Vorbis is an open-source audio compression format. Vorbis files (.ogg extension) compress to a smaller size than MP3, reducing bandwidth and storage requirements. According to many, a Vorbis file provides better sound quality than a file of the same size in MP3. Although compatible with most software, Vorbis still quite an uncommonly found format.
Uncompressed Lossless Formats
Wave files with the .wav extension are by far the most commonly found, and universally supported lossless format. Delivering uncompressed sound, you’re going to get immaculate quality. While many DJs choose to only use Wave files, there is a couple of downsides. As you’ll find with all uncompressed lossless formats, file sizes are quite large, and roughly 5x the size of a 320kbps Mp3. A few years ago, this may have been a bigger issue. But with recent developments in hard drives and storage technology, it’s now a lot cheaper to have a lot more storage at your fingertips. The other negative being the lack of metadata. Unlike MP3’s and even the uncompressed AIFF files, there’s no room for attaching album artwork or artist information to your wave files. So you’re going to need to be well versed in file organisation if your virtual music crates are going to be filled with Wave files.
To cut it short, AIFF is basically Apples version of Wave. Providing you with the same high standards in sound quality and practically identical file sizes, there is a lot to like. Traditionally you would find that AIFF was not as universally supported, especially on PC’s, but that’s not so much a problem nowadays. With AIFF now supported by most major DJ software. The big plus when it comes to AIFF is that unlike Wave, it does support the embedding of album artwork and metadata. Making it a much more friendly option when it comes to music library organization.
Compressed Lossless Formats
FLAC files are compressed lossless audio. Usually coming in at about half the size of a Wave file, with no noticeable loss in quality from the original. Plus, the ability to add cover art and metadata to your tracks, giving you access to a whole lot more information at your fingertips. FLAC files are quite popular amongst audiophiles and some DJ’s, while they’re also supported by most DJ Software. Making it a great option to consider next time you’re looking for music. The only downside is if you use iTunes to manage your library, FLAC is unfortunately not supported.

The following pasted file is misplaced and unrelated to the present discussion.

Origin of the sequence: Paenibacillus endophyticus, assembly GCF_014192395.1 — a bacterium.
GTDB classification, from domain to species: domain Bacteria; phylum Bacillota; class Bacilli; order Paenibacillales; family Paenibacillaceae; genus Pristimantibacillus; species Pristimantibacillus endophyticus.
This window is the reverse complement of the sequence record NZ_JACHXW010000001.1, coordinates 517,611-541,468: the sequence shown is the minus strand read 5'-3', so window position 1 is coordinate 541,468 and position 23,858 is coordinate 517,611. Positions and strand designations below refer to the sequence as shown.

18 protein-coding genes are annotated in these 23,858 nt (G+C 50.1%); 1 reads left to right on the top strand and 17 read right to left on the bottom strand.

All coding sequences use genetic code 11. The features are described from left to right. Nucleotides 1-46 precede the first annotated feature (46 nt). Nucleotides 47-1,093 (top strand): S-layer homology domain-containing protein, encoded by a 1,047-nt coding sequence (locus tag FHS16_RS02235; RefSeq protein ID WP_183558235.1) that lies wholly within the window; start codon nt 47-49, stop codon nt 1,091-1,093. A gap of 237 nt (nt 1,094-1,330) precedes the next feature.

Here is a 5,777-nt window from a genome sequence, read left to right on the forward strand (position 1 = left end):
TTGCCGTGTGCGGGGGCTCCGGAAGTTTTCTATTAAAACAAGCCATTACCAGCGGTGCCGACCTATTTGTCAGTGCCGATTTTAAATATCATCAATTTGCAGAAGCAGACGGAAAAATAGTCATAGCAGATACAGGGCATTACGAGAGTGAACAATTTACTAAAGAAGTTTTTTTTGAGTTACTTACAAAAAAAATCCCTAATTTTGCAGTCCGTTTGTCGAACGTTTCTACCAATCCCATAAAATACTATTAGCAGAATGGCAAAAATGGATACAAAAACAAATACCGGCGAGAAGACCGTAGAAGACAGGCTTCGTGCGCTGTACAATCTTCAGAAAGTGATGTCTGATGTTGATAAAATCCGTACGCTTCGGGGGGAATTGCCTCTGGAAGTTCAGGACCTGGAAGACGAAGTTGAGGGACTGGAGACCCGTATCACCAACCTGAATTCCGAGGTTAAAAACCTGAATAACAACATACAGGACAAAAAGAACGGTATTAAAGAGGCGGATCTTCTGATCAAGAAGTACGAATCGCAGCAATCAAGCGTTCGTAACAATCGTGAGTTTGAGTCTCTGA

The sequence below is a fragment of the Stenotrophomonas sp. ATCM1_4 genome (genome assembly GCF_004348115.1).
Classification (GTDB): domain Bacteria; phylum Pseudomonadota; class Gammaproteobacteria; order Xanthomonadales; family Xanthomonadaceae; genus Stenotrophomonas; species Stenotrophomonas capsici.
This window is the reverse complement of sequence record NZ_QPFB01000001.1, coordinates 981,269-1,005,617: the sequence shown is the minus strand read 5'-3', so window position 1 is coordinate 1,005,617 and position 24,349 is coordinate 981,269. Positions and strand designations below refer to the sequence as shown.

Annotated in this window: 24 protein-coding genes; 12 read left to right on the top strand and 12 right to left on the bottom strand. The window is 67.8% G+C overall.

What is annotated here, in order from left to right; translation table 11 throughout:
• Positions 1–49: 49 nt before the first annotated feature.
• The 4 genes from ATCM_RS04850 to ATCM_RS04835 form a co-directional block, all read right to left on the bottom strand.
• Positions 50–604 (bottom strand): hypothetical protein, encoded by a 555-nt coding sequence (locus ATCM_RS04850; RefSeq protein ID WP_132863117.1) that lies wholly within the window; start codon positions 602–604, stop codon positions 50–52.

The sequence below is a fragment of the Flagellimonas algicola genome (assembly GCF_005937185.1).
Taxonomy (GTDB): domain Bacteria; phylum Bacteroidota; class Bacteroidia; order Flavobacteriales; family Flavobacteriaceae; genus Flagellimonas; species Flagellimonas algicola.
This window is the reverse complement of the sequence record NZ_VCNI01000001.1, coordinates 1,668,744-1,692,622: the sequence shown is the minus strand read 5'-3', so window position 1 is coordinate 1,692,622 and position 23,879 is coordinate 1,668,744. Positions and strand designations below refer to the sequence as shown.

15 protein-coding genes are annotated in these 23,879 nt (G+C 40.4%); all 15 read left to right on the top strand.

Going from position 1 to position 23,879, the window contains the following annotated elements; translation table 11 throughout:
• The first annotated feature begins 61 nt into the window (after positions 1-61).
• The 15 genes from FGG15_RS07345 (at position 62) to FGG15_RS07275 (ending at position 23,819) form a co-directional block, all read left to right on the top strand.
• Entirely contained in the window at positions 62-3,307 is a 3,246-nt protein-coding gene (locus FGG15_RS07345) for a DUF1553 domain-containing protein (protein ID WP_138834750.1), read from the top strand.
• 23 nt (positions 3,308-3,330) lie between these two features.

Apples Lossless filetype basically runs neck and neck with FLAC. Both in terms of audio quality and filesize. And although you’ll find ALAC is naturally supported by iTunes and all your favourite DJ software, it’s also less prominently found on digital music shops as opposed to FLAC. Meaning it’s not always a viable option to keeping all your tracks in this format.
So Which One’s Best?
Audio formats are a controversial subject, and similarly to the MAC vs PC debate, many people have a preferred format they’re not willing to stray from. Which is why it’s near impossible to name an outright winner, as they all have their pro’s and cons. While many DJ’s and Audiophiles claim to be able to spot the difference between even the highest quality formats, research shows that it’s not that easy for your average listener.
So I urge you to use what works best for you and make sure you put your ear to good use. If it sounds bad to you, it’s probably time to upgrade your files.
Personally, I find using 320kbps Mp3 files a great option. The best quality of the lossy formats, with embedded meta-data and an extremely small file size. Meaning these files are versatile, easily and quickly moved around, plus easy to organize in your music library. Perfect for portable DJ’s. When creating or producing music, however, I like to keep everything in Wave format. This way I’m dealing with the highest uncompressed quality, with the option to compress down to other formats if and when the need arises.
So which format do you use? Can you hear the difference between high-quality mp3s and waves? Or do you live life on the edge and DJ with 192k mp3s and YouTube rips? Let us know!